The Return Of Oakland Athletics “Ace” Pitcher Sonny Gray!

Before spring training had ended, originally-named A’s opening-day starter Sonny Gray announced he would miss the first three weeks of the regular season. Kendall Graveman ultimately received responsibilities.

He recently finished his rehab assignment with the Class-A Affiliate Stockton Ports and felt great about his outing, telling the Chronicle he didn’t have any physical limitations.

He tossed 47 pitches in 5 scoreless innings and didn’t issue a walk. He also pitched for Triple-A Nashville on a 75-pitch assignment, where he finished with 7 strikeouts with no walks in 6 shutdown innings.



On Monday, he was officially activated from the DL. So what should we be expecting from the 27-year-old when he makes his 2017 debut and beyond?

Once major trade bait, Gray was in Cy Young talks in 2015 after his first All-Star season. However, he began struggling in a bad way last season.

His 2016 numbers weren’t pretty; he nearly doubled his previous ERA (5.69) with 94 strikeouts in 117 innings. His swing-and-miss numbers dropped by 1.7-percent — a huge drop. So we know there were many elements that were causing him to struggle.

He’s known for being a groundball pitcher, posting a career 54.1 percent groundball rate. But if you’re going to be a successful groundball-pitcher, you’re going to need a solid defense behind you, and last season, the A’s were one of the worst defenses in baseball. While you can’t peg that defense for all of Gray’s struggles, his 3.45 FIP shows at least some of the damage against him was out of his control.

We have the negative out of the way, so let’s take a look at some of the positives going for Gray in regards to his return.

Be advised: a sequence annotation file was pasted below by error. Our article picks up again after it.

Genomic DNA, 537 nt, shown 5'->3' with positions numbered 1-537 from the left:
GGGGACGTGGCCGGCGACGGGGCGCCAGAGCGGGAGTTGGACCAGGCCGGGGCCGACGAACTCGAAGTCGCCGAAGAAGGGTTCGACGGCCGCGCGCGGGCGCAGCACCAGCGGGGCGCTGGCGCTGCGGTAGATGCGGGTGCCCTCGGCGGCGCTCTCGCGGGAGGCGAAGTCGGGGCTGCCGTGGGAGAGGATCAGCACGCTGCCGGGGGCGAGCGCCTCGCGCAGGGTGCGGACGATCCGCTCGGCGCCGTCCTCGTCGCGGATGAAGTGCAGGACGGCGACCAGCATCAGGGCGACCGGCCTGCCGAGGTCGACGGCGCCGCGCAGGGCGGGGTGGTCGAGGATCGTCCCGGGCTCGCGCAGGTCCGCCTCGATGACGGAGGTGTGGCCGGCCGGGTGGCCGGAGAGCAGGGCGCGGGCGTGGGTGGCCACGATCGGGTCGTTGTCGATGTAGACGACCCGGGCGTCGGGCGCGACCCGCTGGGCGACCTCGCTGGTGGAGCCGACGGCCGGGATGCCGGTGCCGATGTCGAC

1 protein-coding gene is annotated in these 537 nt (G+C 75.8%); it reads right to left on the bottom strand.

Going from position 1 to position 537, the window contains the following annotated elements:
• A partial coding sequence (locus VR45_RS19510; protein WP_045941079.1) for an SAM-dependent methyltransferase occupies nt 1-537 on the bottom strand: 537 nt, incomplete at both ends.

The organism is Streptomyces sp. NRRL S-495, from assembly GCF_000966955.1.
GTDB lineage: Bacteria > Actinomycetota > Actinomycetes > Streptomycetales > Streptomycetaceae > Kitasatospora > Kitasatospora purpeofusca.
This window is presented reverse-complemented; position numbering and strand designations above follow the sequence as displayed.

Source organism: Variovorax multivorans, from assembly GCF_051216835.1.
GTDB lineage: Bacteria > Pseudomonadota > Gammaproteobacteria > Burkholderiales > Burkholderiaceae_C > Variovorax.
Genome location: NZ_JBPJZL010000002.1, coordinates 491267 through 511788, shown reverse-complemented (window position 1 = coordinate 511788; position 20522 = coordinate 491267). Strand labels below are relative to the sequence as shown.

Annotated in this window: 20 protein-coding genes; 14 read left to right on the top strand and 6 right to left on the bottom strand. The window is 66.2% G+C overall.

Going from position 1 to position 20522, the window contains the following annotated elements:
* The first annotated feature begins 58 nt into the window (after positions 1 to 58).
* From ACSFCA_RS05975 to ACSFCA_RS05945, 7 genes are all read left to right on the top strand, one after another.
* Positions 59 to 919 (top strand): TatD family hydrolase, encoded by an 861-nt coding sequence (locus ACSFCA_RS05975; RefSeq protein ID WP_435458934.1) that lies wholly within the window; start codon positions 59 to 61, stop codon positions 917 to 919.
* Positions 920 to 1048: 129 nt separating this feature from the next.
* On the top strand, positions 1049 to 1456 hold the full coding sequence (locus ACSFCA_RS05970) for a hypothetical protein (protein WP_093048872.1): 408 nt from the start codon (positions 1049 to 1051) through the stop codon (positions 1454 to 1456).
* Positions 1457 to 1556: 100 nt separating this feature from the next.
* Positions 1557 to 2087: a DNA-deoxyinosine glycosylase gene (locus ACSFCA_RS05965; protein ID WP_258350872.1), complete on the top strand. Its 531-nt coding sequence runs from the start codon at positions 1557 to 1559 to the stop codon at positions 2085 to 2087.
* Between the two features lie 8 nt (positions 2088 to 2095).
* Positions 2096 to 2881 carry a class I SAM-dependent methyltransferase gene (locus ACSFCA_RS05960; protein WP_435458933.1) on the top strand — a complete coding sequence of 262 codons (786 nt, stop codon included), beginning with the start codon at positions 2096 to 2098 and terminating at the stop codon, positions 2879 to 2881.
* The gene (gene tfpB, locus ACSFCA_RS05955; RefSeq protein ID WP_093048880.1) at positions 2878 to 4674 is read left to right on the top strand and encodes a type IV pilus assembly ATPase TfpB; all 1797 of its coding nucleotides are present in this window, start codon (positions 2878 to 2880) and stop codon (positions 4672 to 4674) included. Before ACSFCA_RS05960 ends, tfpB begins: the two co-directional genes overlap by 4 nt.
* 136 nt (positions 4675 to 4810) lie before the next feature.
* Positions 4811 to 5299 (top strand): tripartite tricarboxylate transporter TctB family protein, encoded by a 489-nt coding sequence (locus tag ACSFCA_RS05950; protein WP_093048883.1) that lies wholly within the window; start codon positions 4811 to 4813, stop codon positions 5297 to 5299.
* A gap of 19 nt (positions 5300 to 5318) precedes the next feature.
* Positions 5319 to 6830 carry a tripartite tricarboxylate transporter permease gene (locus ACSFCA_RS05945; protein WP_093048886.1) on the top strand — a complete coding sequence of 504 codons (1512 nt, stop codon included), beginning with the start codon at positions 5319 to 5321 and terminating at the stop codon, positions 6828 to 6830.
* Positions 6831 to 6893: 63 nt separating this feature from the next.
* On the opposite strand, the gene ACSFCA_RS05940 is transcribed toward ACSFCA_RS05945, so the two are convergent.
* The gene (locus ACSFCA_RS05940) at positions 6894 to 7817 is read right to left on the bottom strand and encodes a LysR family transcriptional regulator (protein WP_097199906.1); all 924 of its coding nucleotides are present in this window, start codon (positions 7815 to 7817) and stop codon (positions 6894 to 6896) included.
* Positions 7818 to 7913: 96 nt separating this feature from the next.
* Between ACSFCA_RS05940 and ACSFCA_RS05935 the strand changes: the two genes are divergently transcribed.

The former first-round draft pick had his moments during the spring before his injury, even earning a Spring Training Player-of-the-Day  write-up at the beginning of March, when he tossed 2 scoreless innings against the Padres while allowing just 1 hit and looking good in the process.

While the spring-training numbers aren’t all that important or predictive, he was concentrating on making himself a better pitcher. This may sound like a broken record, but Gray was particularly disappointed he wasn’t participating in the World Baseball Classic due to an insurance issue, but ultimately chose to use that to his advantage. He was able to focus on his craft a bit more.

There is absolutely no reason why Gray can’t come back a similar pitcher to what he was during his All-Star year. Assuming he remains healthy, there’s no reason he can’t return to old form, much like another struggling AL West pitcher from 2016 — Dallas Keuchel — is doing right now in Houston.

“A lat strain could be really bad,” explains Will Carroll of @injuryexpert. “It’s a very involved injury and although it heals well, it’s normally a sign something else is wrong and there could be an underlying shoulder issue.”

So while he may come back strong, which from his last few outings this spring and his demeanor seems like a possibility, at this point the hope is mainly that Gray can remain healthy; the rest should come.

By Jessica Kleinschmidt